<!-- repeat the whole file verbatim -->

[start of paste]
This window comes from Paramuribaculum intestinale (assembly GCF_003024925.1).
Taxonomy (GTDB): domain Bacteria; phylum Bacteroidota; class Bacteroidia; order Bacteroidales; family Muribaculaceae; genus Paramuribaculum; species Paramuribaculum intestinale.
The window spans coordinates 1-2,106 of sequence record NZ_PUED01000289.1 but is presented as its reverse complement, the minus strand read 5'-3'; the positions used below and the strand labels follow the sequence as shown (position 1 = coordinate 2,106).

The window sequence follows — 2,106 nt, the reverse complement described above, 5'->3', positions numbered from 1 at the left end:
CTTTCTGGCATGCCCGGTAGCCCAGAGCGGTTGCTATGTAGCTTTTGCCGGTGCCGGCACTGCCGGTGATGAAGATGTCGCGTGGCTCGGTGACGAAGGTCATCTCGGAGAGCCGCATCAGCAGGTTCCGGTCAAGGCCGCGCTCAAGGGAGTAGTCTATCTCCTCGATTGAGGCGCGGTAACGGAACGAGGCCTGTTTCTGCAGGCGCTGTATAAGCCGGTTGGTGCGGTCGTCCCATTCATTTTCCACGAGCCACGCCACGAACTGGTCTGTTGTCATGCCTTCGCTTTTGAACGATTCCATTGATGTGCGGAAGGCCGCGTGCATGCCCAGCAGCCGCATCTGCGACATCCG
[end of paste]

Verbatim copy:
This window comes from Paramuribaculum intestinale (assembly GCF_003024925.1).
Taxonomy (GTDB): domain Bacteria; phylum Bacteroidota; class Bacteroidia; order Bacteroidales; family Muribaculaceae; genus Paramuribaculum; species Paramuribaculum intestinale.
The window spans coordinates 1-2,106 of sequence record NZ_PUED01000289.1 but is presented as its reverse complement, the minus strand read 5'-3'; the positions used below and the strand labels follow the sequence as shown (position 1 = coordinate 2,106).

The window sequence follows — 2,106 nt, the reverse complement described above, 5'->3', positions numbered from 1 at the left end:
CTTTCTGGCATGCCCGGTAGCCCAGAGCGGTTGCTATGTAGCTTTTGCCGGTGCCGGCACTGCCGGTGATGAAGATGTCGCGTGGCTCGGTGACGAAGGTCATCTCGGAGAGCCGCATCAGCAGGTTCCGGTCAAGGCCGCGCTCAAGGGAGTAGTCTATCTCCTCGATTGAGGCGCGGTAACGGAACGAGGCCTGTTTCTGCAGGCGCTGTATAAGCCGGTTGGTGCGGTCGTCCCATTCATTTTCCACGAGCCACGCCACGAACTGGTCTGTTGTCATGCCTTCGCTTTTGAACGATTCCATTGATGTGCGGAAGGCCGCGTGCATGCCCAGCAGCCGCATCTGCGACATCCG